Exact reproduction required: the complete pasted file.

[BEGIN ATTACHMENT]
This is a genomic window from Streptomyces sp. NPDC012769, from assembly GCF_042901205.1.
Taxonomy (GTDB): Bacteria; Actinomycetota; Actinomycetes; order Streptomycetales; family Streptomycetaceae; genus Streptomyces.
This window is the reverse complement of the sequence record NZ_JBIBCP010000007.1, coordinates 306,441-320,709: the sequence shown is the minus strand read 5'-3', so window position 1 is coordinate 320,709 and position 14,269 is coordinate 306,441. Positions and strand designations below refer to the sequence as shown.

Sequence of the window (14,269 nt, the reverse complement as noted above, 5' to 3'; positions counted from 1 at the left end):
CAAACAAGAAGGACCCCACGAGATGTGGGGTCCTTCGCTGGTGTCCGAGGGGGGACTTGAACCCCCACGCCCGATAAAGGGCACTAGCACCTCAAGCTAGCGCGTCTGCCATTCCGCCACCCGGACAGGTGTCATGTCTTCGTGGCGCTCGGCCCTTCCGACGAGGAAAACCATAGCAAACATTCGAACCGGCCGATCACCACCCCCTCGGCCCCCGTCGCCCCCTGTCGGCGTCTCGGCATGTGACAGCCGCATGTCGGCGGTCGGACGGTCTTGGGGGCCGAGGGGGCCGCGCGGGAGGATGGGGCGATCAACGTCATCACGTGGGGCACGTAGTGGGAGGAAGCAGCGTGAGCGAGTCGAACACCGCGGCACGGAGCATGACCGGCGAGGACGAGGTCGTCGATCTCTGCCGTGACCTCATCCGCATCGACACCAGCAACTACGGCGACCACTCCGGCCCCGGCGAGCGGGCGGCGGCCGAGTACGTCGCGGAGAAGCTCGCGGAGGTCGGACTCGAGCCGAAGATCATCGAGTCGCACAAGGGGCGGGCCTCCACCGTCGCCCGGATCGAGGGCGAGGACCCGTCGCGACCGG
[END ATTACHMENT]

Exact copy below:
This is a genomic window from Streptomyces sp. NPDC012769, from assembly GCF_042901205.1.
Taxonomy (GTDB): Bacteria; Actinomycetota; Actinomycetes; order Streptomycetales; family Streptomycetaceae; genus Streptomyces.
This window is the reverse complement of the sequence record NZ_JBIBCP010000007.1, coordinates 306,441-320,709: the sequence shown is the minus strand read 5'-3', so window position 1 is coordinate 320,709 and position 14,269 is coordinate 306,441. Positions and strand designations below refer to the sequence as shown.

Sequence of the window (14,269 nt, the reverse complement as noted above, 5' to 3'; positions counted from 1 at the left end):
CAAACAAGAAGGACCCCACGAGATGTGGGGTCCTTCGCTGGTGTCCGAGGGGGGACTTGAACCCCCACGCCCGATAAAGGGCACTAGCACCTCAAGCTAGCGCGTCTGCCATTCCGCCACCCGGACAGGTGTCATGTCTTCGTGGCGCTCGGCCCTTCCGACGAGGAAAACCATAGCAAACATTCGAACCGGCCGATCACCACCCCCTCGGCCCCCGTCGCCCCCTGTCGGCGTCTCGGCATGTGACAGCCGCATGTCGGCGGTCGGACGGTCTTGGGGGCCGAGGGGGCCGCGCGGGAGGATGGGGCGATCAACGTCATCACGTGGGGCACGTAGTGGGAGGAAGCAGCGTGAGCGAGTCGAACACCGCGGCACGGAGCATGACCGGCGAGGACGAGGTCGTCGATCTCTGCCGTGACCTCATCCGCATCGACACCAGCAACTACGGCGACCACTCCGGCCCCGGCGAGCGGGCGGCGGCCGAGTACGTCGCGGAGAAGCTCGCGGAGGTCGGACTCGAGCCGAAGATCATCGAGTCGCACAAGGGGCGGGCCTCCACCGTCGCCCGGATCGAGGGCGAGGACCCGTCGCGACCGG